Our structural deficit is a spending issue not a revenue issue. We are spending more than our revenues amount to. State government is taking the necessary steps to control spending.  The state agencies are  taking salary cuts, state employees are not receiving a salary increase, expenses are being reduced, etc.  Education is the largest recipient of state taxpayer dollars and K-12 is the most vocal for increased taxes.  We are working to lessen the 10 percent cut in their area and I trust that there will be efforts to reduce administrator salaries, reduce administration expenses,  improve efficiency, etc.

We are in a state environment of decreased state revenue, mandated federal Medicaid and increasing healthcare costs to the state together with a slow national economic recovery.  So before everyone rushes to increase the state sales tax dedicated to K-12 education, there are some facts and information that are important to the debate which impact state and education tax revenue.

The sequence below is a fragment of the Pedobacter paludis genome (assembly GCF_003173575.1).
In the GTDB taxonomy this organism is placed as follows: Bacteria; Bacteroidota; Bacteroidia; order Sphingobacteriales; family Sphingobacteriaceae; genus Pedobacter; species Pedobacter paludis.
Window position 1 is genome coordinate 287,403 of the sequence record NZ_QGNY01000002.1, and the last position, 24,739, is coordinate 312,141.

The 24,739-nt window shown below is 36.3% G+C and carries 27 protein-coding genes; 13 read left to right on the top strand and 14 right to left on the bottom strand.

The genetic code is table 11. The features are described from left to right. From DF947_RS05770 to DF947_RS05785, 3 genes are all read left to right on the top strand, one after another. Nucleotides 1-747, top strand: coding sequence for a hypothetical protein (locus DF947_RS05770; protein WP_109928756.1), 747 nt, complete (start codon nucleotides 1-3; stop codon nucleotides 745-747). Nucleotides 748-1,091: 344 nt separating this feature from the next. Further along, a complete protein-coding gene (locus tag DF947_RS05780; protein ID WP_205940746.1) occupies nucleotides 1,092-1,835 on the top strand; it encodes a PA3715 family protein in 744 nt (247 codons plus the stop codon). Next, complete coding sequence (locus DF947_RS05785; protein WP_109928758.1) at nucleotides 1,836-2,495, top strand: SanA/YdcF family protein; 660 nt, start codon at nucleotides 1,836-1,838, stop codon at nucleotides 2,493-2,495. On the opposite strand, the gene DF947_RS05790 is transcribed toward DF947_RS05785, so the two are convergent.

Over the years our South Dakota Legislature has granted  over 170 sales tax exemptions. A current eight page list compiled by the Department of Revenue and Regulation estimates over $526,000,000 sales tax revenue in 2010 was lost to these exemptions.

A Feb. 15, 2011 report by the SD Chamber of Commerce & Industry lists the percentage by category of industries as to where the state receives sales tax revenue:  Retail, 53.02 percent; Trans and Public Utilities, 16.6 percent; Services, 16.2 percent; Wholesale Trade, 6.9 percent; Manufacturing, 3.6 percent; Financial Services, 2 percent; Agriculture, 1.2 percent.

A 2003 LRC Memo (for which there may be more recent numbers) also outlines by percentage the total statewide property taxes that were levied on each classification of property:  The three major categories are; Owner-occupied Property, 36.4 percent; Other Property, 31.5 percent; Agricultural Property, 24.6 percent.

I hope this information helps you to better understand how complex the relationship is between government and all the things we want in life.  To quote from the famous Red Green, ��we are all in this together!�  Lets keep working together to make democracy work here in South Dakota.